- The CPI rose 7% on an annual basis in December, the largest 12-month increase since 1982
- Retail Sales decreased 1.9% in December compared to the prior month
- The U.S. 30-year fixed mortgage rate hit its highest point since March 2020 at 3.45%
Top Three Market Headlines
Inflation Remains Elevated in December: The U.S. Department of Labor reported last week that the Consumer Price Index (CPI) rose 0.5% in December from the prior month, slightly less than the 0.8% increase in November. On an annual basis, the CPI rose 7%, the largest 12-month increase since 1982. The "core" CPI, which excludes energy and food costs, rose 0.6% on the month, slightly higher than the prior month's 0.5% reading, and 5.5% on an annual basis, the highest rate since February 1991. The largest contributors to the December increase in the CPI included food, used cars and trucks, new vehicles, and apparel.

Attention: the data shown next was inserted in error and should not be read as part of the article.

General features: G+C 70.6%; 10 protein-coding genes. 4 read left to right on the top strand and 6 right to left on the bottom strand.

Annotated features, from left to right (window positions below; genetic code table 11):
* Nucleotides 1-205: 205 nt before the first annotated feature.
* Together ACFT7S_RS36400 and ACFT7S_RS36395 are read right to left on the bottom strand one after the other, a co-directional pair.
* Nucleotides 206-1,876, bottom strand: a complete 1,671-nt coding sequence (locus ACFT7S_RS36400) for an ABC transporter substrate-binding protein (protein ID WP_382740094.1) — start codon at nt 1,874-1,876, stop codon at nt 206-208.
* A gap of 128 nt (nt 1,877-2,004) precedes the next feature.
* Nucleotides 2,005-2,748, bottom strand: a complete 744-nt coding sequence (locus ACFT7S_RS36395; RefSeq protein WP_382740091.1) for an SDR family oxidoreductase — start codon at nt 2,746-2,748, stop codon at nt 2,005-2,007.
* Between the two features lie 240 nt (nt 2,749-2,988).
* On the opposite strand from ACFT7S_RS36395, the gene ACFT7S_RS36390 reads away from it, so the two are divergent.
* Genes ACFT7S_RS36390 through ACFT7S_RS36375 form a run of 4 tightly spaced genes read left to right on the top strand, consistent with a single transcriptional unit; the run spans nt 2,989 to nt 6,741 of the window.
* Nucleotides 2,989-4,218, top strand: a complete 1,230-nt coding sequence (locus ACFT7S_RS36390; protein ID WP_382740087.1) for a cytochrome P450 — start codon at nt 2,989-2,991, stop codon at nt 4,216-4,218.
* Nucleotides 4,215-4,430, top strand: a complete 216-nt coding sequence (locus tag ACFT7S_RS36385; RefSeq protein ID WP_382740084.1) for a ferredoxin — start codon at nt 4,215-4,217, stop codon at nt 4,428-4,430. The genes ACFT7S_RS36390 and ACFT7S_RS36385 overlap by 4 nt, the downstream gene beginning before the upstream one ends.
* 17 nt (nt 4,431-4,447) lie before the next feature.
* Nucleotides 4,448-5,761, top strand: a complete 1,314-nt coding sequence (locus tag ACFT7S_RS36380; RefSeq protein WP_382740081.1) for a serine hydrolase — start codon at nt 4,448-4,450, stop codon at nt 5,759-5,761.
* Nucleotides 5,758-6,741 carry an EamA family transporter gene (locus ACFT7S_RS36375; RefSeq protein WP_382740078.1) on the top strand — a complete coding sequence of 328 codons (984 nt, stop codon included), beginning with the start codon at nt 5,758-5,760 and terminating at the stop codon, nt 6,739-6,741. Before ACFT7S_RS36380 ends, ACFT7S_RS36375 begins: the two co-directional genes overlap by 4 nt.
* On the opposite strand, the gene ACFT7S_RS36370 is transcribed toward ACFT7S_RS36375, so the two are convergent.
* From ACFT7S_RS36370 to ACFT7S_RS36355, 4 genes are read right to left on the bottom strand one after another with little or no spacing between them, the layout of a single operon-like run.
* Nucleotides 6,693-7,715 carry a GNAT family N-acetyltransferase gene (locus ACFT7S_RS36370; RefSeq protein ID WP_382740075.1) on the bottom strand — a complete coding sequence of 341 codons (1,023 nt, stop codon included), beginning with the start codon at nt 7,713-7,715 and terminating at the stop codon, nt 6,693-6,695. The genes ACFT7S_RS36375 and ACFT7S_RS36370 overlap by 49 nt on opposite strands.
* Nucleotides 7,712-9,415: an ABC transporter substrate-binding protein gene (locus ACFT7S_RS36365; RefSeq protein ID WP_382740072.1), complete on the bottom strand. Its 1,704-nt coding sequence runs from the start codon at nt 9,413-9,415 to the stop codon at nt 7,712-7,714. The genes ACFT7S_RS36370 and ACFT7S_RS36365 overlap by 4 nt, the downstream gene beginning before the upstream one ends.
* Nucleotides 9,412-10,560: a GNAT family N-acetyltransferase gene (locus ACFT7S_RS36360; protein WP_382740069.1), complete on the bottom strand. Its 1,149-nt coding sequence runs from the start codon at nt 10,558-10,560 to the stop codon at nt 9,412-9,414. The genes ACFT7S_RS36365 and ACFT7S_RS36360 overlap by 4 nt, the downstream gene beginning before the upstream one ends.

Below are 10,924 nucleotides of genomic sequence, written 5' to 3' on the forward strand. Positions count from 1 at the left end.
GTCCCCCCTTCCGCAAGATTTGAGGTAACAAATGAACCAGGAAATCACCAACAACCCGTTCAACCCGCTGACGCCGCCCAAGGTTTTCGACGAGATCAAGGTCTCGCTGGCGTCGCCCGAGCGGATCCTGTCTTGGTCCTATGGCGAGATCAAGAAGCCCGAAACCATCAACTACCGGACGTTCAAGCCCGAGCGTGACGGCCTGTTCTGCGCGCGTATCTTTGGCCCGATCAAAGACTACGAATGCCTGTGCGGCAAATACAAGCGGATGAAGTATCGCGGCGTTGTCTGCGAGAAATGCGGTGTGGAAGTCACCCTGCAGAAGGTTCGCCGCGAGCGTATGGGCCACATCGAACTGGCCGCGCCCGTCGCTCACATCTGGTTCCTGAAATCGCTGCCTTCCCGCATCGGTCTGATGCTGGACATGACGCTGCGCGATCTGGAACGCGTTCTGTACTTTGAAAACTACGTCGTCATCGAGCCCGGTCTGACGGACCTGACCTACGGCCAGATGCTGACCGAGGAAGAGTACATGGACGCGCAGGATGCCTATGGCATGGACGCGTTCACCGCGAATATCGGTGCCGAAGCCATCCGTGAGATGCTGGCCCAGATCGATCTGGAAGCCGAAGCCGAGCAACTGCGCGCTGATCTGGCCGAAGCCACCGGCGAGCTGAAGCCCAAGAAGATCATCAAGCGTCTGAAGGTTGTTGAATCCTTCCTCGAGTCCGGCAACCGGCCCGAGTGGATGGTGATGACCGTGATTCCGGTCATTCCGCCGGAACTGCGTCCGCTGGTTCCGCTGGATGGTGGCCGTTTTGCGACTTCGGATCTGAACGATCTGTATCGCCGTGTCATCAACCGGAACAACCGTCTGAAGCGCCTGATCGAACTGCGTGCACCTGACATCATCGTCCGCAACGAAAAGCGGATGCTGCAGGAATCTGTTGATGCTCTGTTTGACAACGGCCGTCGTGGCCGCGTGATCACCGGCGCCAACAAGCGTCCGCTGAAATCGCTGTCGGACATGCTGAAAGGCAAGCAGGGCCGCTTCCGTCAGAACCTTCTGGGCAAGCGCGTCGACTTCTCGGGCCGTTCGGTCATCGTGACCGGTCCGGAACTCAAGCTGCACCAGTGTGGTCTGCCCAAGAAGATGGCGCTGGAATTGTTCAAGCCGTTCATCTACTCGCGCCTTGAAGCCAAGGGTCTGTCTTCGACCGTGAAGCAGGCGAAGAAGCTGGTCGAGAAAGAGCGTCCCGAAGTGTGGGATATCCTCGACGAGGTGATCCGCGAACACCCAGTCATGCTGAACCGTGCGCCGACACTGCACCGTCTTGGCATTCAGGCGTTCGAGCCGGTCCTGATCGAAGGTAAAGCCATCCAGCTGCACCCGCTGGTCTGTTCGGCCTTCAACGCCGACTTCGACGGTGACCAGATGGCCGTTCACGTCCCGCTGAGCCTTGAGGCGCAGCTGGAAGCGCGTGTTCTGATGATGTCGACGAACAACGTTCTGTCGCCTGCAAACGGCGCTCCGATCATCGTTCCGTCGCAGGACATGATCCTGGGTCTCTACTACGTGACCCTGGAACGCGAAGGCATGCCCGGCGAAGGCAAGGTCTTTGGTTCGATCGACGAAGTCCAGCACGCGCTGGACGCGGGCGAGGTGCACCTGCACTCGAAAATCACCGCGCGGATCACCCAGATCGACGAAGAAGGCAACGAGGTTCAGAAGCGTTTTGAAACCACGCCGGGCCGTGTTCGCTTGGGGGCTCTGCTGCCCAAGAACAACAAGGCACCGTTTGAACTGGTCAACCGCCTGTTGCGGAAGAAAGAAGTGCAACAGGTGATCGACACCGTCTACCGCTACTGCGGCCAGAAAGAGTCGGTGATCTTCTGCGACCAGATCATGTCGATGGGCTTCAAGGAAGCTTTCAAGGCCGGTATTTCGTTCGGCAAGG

Retail Sales Slumped in December: The U.S. Census Bureau reported last week that sales at retail and food service establishments fell 1.9% in December compared to the prior month, the largest drop in ten months. Of thirteen measured retail categories, ten reported declines. Sales at non-store retailers, which includes e-commerce, experienced the greatest decrease in December, dropping by 8.7%. Analysts noted that sales may have been impacted by the rapid spread of the Omicron variant during the month as well as consumers having "pulled forward" holiday shopping into November amid reports of goods shortages.
U.S. Mortgage Rates Rise to Near Two-Year High: The average rate on a 30-year fixed-rate mortgage hit 3.45% last week, the highest level since March of 2020. This was the fourth consecutive week the rate has increased. The recent rise mirrors a corresponding increase in the yield on the 10-year U.S. Treasury bond, to which mortgage rates are closely tied. The 10-year Treasury yield has jumped from 1.42% on December 20th to 1.82% through the end of last week on expectations that the Federal Reserve will raise interest rates multiple times this year, possibly beginning in March, to quell inflation.